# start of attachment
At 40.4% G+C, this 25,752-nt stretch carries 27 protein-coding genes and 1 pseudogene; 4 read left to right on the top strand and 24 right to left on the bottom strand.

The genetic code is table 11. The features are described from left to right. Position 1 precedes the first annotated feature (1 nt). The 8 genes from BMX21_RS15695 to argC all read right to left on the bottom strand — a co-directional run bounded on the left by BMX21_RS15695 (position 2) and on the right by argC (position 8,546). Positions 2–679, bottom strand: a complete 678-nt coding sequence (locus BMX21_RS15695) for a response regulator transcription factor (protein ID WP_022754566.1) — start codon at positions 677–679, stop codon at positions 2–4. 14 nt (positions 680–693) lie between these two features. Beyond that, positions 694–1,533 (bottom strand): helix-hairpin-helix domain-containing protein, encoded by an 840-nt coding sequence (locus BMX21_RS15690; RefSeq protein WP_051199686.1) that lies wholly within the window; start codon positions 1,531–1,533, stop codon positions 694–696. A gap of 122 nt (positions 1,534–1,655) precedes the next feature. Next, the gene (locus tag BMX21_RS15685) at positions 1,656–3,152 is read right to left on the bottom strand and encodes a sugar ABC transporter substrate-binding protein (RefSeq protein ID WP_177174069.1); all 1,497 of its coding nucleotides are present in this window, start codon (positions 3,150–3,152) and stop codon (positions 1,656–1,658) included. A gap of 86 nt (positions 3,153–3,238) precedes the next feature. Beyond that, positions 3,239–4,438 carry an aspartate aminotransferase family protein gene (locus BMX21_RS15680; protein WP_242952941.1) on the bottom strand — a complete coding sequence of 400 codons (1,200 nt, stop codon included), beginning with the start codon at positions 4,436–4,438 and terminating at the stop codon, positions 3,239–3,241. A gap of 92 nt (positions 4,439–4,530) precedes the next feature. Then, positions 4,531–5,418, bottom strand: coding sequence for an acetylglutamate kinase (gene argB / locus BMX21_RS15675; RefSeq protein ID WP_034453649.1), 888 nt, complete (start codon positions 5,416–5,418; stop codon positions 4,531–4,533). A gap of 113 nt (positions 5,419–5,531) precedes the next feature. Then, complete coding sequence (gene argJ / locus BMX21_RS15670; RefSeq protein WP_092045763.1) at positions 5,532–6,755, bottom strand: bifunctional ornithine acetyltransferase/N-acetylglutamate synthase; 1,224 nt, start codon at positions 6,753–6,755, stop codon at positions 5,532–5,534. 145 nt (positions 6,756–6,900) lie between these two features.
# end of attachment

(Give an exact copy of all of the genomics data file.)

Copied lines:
At 40.4% G+C, this 25,752-nt stretch carries 27 protein-coding genes and 1 pseudogene; 4 read left to right on the top strand and 24 right to left on the bottom strand.

The genetic code is table 11. The features are described from left to right. Position 1 precedes the first annotated feature (1 nt). The 8 genes from BMX21_RS15695 to argC all read right to left on the bottom strand — a co-directional run bounded on the left by BMX21_RS15695 (position 2) and on the right by argC (position 8,546). Positions 2–679, bottom strand: a complete 678-nt coding sequence (locus BMX21_RS15695) for a response regulator transcription factor (protein ID WP_022754566.1) — start codon at positions 677–679, stop codon at positions 2–4. 14 nt (positions 680–693) lie between these two features. Beyond that, positions 694–1,533 (bottom strand): helix-hairpin-helix domain-containing protein, encoded by an 840-nt coding sequence (locus BMX21_RS15690; RefSeq protein WP_051199686.1) that lies wholly within the window; start codon positions 1,531–1,533, stop codon positions 694–696. A gap of 122 nt (positions 1,534–1,655) precedes the next feature. Next, the gene (locus tag BMX21_RS15685) at positions 1,656–3,152 is read right to left on the bottom strand and encodes a sugar ABC transporter substrate-binding protein (RefSeq protein ID WP_177174069.1); all 1,497 of its coding nucleotides are present in this window, start codon (positions 3,150–3,152) and stop codon (positions 1,656–1,658) included. A gap of 86 nt (positions 3,153–3,238) precedes the next feature. Beyond that, positions 3,239–4,438 carry an aspartate aminotransferase family protein gene (locus BMX21_RS15680; protein WP_242952941.1) on the bottom strand — a complete coding sequence of 400 codons (1,200 nt, stop codon included), beginning with the start codon at positions 4,436–4,438 and terminating at the stop codon, positions 3,239–3,241. A gap of 92 nt (positions 4,439–4,530) precedes the next feature. Then, positions 4,531–5,418, bottom strand: coding sequence for an acetylglutamate kinase (gene argB / locus BMX21_RS15675; RefSeq protein ID WP_034453649.1), 888 nt, complete (start codon positions 5,416–5,418; stop codon positions 4,531–4,533). A gap of 113 nt (positions 5,419–5,531) precedes the next feature. Then, complete coding sequence (gene argJ / locus BMX21_RS15670; RefSeq protein WP_092045763.1) at positions 5,532–6,755, bottom strand: bifunctional ornithine acetyltransferase/N-acetylglutamate synthase; 1,224 nt, start codon at positions 6,753–6,755, stop codon at positions 5,532–5,534. 145 nt (positions 6,756–6,900) lie between these two features.